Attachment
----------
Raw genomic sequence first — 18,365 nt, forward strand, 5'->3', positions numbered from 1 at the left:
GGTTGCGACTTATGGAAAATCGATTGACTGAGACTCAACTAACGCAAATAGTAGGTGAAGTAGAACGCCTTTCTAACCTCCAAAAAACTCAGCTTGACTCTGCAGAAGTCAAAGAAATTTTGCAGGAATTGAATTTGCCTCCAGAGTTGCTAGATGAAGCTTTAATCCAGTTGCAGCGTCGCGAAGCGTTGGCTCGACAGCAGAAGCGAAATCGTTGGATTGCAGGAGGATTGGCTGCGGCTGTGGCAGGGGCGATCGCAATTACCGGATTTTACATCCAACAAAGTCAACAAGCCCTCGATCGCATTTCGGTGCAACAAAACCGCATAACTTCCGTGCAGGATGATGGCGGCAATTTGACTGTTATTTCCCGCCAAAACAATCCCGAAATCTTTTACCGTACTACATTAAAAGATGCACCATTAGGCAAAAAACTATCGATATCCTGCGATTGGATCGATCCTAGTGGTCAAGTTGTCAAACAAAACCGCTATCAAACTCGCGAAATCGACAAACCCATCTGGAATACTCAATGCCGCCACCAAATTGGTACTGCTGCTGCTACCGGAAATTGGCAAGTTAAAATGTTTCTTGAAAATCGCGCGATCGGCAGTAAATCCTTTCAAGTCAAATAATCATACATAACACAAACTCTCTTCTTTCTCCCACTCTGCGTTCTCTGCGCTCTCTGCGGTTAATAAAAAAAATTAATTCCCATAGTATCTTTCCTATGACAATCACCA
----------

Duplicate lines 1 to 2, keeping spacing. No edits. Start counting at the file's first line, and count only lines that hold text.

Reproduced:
Raw genomic sequence first — 18,365 nt, forward strand, 5'->3', positions numbered from 1 at the left:
GGTTGCGACTTATGGAAAATCGATTGACTGAGACTCAACTAACGCAAATAGTAGGTGAAGTAGAACGCCTTTCTAACCTCCAAAAAACTCAGCTTGACTCTGCAGAAGTCAAAGAAATTTTGCAGGAATTGAATTTGCCTCCAGAGTTGCTAGATGAAGCTTTAATCCAGTTGCAGCGTCGCGAAGCGTTGGCTCGACAGCAGAAGCGAAATCGTTGGATTGCAGGAGGATTGGCTGCGGCTGTGGCAGGGGCGATCGCAATTACCGGATTTTACATCCAACAAAGTCAACAAGCCCTCGATCGCATTTCGGTGCAACAAAACCGCATAACTTCCGTGCAGGATGATGGCGGCAATTTGACTGTTATTTCCCGCCAAAACAATCCCGAAATCTTTTACCGTACTACATTAAAAGATGCACCATTAGGCAAAAAACTATCGATATCCTGCGATTGGATCGATCCTAGTGGTCAAGTTGTCAAACAAAACCGCTATCAAACTCGCGAAATCGACAAACCCATCTGGAATACTCAATGCCGCCACCAAATTGGTACTGCTGCTGCTACCGGAAATTGGCAAGTTAAAATGTTTCTTGAAAATCGCGCGATCGGCAGTAAATCCTTTCAAGTCAAATAATCATACATAACACAAACTCTCTTCTTTCTCCCACTCTGCGTTCTCTGCGCTCTCTGCGGTTAATAAAAAAAATTAATTCCCATAGTATCTTTCCTATGACAATCACCA